Used Thermo Fisher Scientific Cryostats
Before selling its anatomical pathology division to PHC Holdings Corporation in early 2019, Thermo Fisher was one of the largest manufacturers of histology equipment. With two flagship cryostat brands, Microm and Shandon, Thermo offered both premium and budget-friendly sectioning options.
Now, going on two years after the sale to PHC, Thermo cryostats can still be easily found on the used market -- and they're still in high demand.
If you're in need of a "new" cryostat, read below for the details on Thermo's cryostats and what the used market landscape looks like for them.
Types of Thermo Cryostats
Some other cryostat manufacturers, such as Leica, offer both standard floor cryostats and portable benchtop cryostats. Thermo only supplies floor cryostats; however, there is a lot of variance between the models. We'll expound on Thermo's offerings below.
Notable Product Lines
Thermo had two separate brand of cryostats: Microm and Shandon. Because of the disparities in featureset, user experience, and price, it's clear that each brand was geared for different customer demographics.
Simply put, Microm is geared for power users, or at least frequent users. These units offer a premium sectioning experience and have all the bells 'n whistles you could need. In fact, Microm cryostats offer the best user experience of any brand, from any manufacturer, that we've had through here at New Life Scientific. Additionally, Microm is the only brand common on the used market that offers height adjustment in some models.
All of these niceties come at a cost, of course. Microm cryostats are significantly more expensive than Shandon, but if you're going to be slicing a lot or have complex requirements, the added costs will definitely be worth it. Older Microm units, such as the HM550, can typically be purchased between $6,000 and $8,000 used. Newer models like the CryoStar NX70 are available anywhere from $15,000 to $20,000 used.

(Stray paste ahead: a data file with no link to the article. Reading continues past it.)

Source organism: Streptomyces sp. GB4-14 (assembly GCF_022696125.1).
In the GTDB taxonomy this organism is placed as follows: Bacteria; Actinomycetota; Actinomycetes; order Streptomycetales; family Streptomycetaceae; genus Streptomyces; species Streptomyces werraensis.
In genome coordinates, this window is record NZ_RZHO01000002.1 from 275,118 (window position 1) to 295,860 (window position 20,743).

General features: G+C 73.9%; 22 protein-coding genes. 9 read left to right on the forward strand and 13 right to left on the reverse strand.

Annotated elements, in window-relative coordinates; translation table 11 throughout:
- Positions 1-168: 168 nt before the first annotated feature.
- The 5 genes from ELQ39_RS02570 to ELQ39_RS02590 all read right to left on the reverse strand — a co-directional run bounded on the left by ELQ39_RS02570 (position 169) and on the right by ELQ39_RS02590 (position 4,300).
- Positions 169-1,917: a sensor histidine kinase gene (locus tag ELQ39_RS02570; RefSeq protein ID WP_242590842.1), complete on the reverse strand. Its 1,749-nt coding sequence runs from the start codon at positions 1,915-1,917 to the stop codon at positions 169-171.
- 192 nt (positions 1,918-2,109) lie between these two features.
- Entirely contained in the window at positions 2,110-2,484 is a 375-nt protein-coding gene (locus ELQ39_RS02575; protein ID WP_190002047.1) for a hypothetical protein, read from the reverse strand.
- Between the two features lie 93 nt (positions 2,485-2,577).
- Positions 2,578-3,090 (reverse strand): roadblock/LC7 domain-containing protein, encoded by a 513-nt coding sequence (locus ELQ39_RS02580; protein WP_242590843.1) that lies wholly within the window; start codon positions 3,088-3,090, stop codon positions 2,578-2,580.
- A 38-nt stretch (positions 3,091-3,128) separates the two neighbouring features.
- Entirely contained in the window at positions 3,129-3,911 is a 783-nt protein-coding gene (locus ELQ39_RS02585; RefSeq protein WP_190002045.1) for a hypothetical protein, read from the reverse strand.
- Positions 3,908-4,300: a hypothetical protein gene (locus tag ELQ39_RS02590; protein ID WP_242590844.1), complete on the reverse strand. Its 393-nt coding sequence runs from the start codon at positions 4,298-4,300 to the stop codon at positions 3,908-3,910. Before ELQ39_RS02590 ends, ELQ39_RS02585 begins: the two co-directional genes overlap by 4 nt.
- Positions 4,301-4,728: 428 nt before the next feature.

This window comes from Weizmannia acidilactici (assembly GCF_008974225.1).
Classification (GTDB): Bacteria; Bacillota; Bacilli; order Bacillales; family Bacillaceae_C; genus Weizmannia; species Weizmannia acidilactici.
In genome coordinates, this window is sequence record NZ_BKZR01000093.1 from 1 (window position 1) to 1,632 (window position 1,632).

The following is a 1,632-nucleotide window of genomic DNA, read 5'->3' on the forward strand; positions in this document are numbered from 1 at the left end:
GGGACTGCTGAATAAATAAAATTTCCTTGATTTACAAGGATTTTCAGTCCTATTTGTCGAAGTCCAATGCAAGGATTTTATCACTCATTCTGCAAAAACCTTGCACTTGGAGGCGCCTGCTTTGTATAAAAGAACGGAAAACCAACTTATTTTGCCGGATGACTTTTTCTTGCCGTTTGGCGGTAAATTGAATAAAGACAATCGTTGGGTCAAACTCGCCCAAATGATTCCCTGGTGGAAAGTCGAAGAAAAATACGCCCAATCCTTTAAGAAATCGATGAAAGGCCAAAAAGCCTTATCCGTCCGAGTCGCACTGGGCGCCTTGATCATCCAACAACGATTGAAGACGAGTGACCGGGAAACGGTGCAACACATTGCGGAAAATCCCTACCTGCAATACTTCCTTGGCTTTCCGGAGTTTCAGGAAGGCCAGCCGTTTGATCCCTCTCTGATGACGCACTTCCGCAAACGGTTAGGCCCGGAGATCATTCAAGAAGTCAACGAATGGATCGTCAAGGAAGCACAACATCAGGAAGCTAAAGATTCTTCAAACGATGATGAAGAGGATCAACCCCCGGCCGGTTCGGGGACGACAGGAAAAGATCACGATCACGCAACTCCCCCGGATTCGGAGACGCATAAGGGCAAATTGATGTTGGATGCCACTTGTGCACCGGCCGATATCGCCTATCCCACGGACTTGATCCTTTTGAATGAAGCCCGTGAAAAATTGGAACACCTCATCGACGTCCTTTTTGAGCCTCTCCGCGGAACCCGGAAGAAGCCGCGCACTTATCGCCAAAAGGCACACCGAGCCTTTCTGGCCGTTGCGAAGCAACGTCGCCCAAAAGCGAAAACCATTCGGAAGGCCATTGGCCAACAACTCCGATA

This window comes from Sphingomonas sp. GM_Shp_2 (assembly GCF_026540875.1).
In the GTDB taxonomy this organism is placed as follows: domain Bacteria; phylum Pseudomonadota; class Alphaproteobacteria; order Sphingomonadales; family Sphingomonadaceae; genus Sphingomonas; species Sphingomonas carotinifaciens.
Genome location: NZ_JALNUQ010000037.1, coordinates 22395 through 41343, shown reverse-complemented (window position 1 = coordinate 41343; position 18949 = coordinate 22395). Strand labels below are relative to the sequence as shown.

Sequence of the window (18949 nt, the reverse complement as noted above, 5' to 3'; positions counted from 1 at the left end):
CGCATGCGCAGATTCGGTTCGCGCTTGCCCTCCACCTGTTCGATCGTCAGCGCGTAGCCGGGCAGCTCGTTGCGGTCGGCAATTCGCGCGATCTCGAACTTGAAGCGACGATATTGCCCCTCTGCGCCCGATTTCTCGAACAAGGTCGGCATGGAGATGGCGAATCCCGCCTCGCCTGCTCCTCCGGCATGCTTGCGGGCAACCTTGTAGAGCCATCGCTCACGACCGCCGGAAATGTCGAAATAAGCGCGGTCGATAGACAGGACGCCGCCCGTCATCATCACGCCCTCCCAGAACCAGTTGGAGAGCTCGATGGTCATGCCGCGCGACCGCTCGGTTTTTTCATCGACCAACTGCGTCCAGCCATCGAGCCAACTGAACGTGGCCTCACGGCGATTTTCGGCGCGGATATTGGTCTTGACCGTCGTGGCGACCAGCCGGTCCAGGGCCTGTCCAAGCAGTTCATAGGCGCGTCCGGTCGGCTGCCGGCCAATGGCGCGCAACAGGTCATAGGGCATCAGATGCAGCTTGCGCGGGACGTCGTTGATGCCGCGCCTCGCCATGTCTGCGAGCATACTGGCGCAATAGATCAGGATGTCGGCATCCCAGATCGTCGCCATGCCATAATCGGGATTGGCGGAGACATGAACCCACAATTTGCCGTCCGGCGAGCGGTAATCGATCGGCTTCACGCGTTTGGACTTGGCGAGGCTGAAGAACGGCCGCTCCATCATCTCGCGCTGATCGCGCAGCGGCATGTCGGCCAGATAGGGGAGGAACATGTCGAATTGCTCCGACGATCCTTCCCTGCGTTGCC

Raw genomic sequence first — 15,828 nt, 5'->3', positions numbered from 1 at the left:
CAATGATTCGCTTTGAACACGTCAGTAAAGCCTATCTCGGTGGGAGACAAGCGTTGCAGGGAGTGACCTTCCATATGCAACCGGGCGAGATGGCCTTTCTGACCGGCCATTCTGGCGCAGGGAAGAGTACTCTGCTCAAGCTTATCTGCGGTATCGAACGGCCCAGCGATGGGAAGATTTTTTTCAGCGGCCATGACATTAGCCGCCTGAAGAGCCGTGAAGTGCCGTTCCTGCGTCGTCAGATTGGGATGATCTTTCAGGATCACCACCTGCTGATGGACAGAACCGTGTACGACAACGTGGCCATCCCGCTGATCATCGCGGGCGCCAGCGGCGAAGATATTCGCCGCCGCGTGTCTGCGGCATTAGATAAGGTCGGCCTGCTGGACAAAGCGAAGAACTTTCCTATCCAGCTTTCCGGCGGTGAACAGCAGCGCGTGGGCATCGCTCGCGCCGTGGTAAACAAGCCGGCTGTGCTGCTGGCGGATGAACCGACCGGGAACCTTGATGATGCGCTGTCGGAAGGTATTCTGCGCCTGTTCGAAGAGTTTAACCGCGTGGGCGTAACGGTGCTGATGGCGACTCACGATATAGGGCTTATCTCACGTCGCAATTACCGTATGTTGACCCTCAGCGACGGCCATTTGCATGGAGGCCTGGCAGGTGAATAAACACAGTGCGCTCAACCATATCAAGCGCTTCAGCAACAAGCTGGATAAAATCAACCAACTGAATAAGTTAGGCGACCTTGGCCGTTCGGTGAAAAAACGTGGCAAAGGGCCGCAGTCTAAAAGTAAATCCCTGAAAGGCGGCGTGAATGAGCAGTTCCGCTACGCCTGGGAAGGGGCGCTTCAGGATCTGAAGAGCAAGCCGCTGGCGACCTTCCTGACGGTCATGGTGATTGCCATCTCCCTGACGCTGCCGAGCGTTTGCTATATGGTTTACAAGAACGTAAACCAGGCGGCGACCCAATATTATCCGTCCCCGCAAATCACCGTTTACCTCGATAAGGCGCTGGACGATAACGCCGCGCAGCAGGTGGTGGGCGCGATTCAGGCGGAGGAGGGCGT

Shandon cryostats were designed with budget-conscious, no-nonsense buyers in mind. They're of acceptable quality but don't offer as many features as Microm units -- and their prices reflect that. You can purchase tested, serviced Shandon cryostats between $2,500 and $4,500.
If you have a lighter microtomy workload and simpler needs, then a Shandon system would work well for you.
Why Buy a Used Thermo Cryostat?
- Lower costs: Used lab equipment is considerably cheaper (oftentimes over 50% off) than new, even when the differences between a used system and a new system are minimal. This is especially true of cryostats and, given that they're designed to last a long time, even a 10+ year old cryostat can still deliver a good ROI.
- Eco-friendly: By supporting the used instrumentation economy, you're helping us extend the life of perfectly functional instruments and keep them out of landfills.
Why Buy from New Life Scientific?
Given our experience with cryostats and refrigeration systems, we offer an extensive degree of service and testing. Our team always makes sure to restore common failure points, like peltiers and refrigeration lines, back to their original functionality.
What to Look For in a Used Thermo Cryostat
- Warranty: Used equipment isn't always sold by trustworthy dealers. They might say a cryostat is "working great", but when it stops working in a month, you're out of luck. Here at New Life Scientific, most of our products come with a 90-day warranty, and we go above and beyond to deliver equipment that works. In addition to our standard 90-day warranty, we also offer extended 120-day and 1-year warranties on some items.
- Features: Certain Thermo cryostats have variate models based on the features they have, like a vacutome, UV disinfection, etc. You'll need to have a good understanding of the features you most need, then search out the corresponding models. Not all HM550s are equal!
- Blade Holder Type: Permanent or disposable? This question is answered by your use case, so you'll want to make sure the cryostat you buy has a blade holder that will fit your needs.
- Age: There are certain models that you should avoid simply because of how old they are, like the Microm HM 500, Microm HM 505/E, and older Cryotome E units.
Pro Tip: Don't buy an HM560. They are prone to failure and difficult to repair.